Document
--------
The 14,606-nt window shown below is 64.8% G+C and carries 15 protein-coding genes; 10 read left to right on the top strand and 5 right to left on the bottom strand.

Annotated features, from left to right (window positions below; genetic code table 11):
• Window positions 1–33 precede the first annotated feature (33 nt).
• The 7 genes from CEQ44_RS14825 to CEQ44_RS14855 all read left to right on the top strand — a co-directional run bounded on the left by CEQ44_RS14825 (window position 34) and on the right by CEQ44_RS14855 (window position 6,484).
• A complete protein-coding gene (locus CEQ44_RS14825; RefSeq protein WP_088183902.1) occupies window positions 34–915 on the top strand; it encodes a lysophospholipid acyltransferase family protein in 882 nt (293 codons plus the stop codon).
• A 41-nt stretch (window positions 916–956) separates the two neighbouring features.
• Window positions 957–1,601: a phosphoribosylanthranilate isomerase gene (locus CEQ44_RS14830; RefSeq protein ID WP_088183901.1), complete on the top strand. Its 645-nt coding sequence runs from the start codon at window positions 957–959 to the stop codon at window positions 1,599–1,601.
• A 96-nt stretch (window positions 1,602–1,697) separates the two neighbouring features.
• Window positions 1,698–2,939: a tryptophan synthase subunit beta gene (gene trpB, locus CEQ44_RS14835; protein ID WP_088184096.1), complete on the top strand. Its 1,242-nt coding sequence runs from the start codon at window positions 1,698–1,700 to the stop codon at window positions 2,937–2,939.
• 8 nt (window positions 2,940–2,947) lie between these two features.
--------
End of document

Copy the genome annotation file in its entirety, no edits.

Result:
The 14,606-nt window shown below is 64.8% G+C and carries 15 protein-coding genes; 10 read left to right on the top strand and 5 right to left on the bottom strand.

Annotated features, from left to right (window positions below; genetic code table 11):
• Window positions 1–33 precede the first annotated feature (33 nt).
• The 7 genes from CEQ44_RS14825 to CEQ44_RS14855 all read left to right on the top strand — a co-directional run bounded on the left by CEQ44_RS14825 (window position 34) and on the right by CEQ44_RS14855 (window position 6,484).
• A complete protein-coding gene (locus CEQ44_RS14825; RefSeq protein WP_088183902.1) occupies window positions 34–915 on the top strand; it encodes a lysophospholipid acyltransferase family protein in 882 nt (293 codons plus the stop codon).
• A 41-nt stretch (window positions 916–956) separates the two neighbouring features.
• Window positions 957–1,601: a phosphoribosylanthranilate isomerase gene (locus CEQ44_RS14830; RefSeq protein ID WP_088183901.1), complete on the top strand. Its 645-nt coding sequence runs from the start codon at window positions 957–959 to the stop codon at window positions 1,599–1,601.
• A 96-nt stretch (window positions 1,602–1,697) separates the two neighbouring features.
• Window positions 1,698–2,939: a tryptophan synthase subunit beta gene (gene trpB, locus CEQ44_RS14835; protein ID WP_088184096.1), complete on the top strand. Its 1,242-nt coding sequence runs from the start codon at window positions 1,698–1,700 to the stop codon at window positions 2,937–2,939.
• 8 nt (window positions 2,940–2,947) lie between these two features.